Bonanza Bird #9: Northern Goshawk

November 26th, 2011 in Birds of Prey, Birdorable Bonanza 2011 2 comments
Birdorable Northern Goshawk

Today’s bird, and the 9th species in the Birdorable Bonanza, is the Northern Goshawk!

Northern Goshawk
Northern Goshawk by dracobotanicus

Northern Goshawks are large Accipter birds of prey that live across parts of the northern hemisphere. They are secretive birds proficient at hunting and known for their fierce defense of nest and territory. Idaho biologist Rob Miller is studying Northern Goshawks as he persues a masters degree in Raptor Biology. Follow his blog to learn more about this fascinating species. Read his study abstract and then pay attention this coming spring for the new field season to begin!

Northern Goshawk Products

Tomorrow bird is a goose with pink feet. Can you guess what it will be?

Birdorable Bonanza Preview
Birdorable Cinereous Vulture

Bonanza Bird #3: Cinereous Vulture

Birdorable Cinereous Vulture

For 19 days we're adding a new Birdorable bird every day as part of our Birdorable Bonanza 2011. We're counting up to revealing our 350th species! Today's bird is the Cinereous Vulture.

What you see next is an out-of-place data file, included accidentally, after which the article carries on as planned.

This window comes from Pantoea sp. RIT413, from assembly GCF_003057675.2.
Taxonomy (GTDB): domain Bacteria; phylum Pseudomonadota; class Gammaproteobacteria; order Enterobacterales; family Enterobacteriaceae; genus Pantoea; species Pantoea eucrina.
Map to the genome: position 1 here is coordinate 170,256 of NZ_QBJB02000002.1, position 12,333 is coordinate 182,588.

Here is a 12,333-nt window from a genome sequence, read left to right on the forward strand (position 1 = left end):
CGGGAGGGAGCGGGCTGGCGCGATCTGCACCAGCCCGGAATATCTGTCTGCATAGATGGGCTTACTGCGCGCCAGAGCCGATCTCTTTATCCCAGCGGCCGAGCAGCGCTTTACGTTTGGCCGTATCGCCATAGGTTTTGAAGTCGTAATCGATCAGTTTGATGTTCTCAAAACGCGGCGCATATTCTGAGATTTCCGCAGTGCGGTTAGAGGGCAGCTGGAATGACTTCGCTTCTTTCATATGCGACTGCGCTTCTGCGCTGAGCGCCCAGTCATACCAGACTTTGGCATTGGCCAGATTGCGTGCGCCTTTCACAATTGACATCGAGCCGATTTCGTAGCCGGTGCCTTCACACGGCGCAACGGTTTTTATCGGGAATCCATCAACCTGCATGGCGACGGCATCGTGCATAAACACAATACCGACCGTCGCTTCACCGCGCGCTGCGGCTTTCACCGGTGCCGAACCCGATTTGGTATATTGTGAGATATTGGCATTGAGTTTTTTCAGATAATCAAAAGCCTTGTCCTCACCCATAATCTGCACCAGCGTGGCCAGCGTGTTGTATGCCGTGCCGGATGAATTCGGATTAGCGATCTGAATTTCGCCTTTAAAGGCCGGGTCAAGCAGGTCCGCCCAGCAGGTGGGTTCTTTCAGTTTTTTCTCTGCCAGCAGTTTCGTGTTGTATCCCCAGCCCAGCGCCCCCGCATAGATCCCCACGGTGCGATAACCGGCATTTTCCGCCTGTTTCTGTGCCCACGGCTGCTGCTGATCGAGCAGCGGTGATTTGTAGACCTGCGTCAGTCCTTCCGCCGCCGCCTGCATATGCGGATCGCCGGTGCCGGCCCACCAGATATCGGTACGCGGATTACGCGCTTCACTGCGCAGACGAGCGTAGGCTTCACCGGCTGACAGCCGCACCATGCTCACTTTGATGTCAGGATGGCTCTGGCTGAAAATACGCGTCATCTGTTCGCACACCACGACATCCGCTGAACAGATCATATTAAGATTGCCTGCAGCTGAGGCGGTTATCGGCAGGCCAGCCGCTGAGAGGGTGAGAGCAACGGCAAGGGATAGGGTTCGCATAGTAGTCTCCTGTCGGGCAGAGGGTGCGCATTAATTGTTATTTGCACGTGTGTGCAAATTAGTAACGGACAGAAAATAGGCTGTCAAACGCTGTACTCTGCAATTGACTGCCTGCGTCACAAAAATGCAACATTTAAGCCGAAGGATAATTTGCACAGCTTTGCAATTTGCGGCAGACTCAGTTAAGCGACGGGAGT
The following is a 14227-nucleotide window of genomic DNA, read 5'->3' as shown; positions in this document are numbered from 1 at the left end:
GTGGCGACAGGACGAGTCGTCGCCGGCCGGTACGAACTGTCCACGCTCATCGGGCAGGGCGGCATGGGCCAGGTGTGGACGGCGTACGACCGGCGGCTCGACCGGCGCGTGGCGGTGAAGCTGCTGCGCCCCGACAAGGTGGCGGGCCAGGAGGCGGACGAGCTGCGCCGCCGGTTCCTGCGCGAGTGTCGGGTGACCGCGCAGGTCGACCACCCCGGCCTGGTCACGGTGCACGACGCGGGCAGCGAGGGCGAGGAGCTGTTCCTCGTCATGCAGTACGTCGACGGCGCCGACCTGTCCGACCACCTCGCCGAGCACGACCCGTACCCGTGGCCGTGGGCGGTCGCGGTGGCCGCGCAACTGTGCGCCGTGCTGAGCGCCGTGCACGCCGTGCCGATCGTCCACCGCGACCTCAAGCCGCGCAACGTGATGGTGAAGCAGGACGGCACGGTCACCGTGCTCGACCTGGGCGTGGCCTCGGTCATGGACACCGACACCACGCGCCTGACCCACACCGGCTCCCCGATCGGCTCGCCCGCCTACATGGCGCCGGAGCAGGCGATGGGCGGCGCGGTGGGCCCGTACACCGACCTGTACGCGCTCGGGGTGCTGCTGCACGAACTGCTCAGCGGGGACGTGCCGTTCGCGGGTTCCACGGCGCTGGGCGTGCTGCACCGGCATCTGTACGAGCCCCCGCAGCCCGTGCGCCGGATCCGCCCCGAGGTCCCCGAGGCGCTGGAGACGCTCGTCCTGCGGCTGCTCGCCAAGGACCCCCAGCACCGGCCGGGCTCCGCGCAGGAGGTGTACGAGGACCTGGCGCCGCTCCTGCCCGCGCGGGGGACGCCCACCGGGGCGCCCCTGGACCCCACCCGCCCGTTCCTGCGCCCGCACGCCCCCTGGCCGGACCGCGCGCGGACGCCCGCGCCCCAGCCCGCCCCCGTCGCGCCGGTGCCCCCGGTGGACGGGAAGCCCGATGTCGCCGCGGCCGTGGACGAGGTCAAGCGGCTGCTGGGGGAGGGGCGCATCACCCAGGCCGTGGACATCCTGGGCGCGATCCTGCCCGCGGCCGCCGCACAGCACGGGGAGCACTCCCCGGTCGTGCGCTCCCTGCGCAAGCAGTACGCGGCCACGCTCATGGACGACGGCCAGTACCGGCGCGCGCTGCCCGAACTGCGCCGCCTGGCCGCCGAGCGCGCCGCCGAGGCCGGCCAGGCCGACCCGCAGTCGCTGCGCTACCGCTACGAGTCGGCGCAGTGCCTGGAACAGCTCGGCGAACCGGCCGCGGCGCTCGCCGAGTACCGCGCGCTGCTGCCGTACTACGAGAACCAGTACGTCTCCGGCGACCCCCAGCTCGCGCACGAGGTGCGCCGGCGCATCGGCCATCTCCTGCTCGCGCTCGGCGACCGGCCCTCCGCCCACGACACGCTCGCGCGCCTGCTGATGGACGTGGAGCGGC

Cinereous Vulture from tombothetominator

Cinereous Vultures are huge birds of prey that range through parts of Europe and Asia. They are also known as Black Vultures (no relation to the American Black Vulture) or Monk Vultures. In their south European range, they are in trouble. Poisoning is a major problem facing these and other vulture species, but habitat loss and food scarcity are also detrimental to the survival of the species. Researchers from the Denver Zoo conducted a study which revealed that Cinereous Vultures use a huge range of territory. Birds tagged with wing markers similar to those used on California Condors were found 1200 miles from their point of origin. While the birds were tagged by scientists, follow-up data provided by keen-eyed birdwatchers helped to complete the study, which is on-going.

Birdorable Cinereous Vulture gifts

Tomorrow's bird is an Australian parrot that is named after a number.

Birdorable Bonanza Preview
Birdorable Common Kestrel

Baby Birdorable: Common Kestrel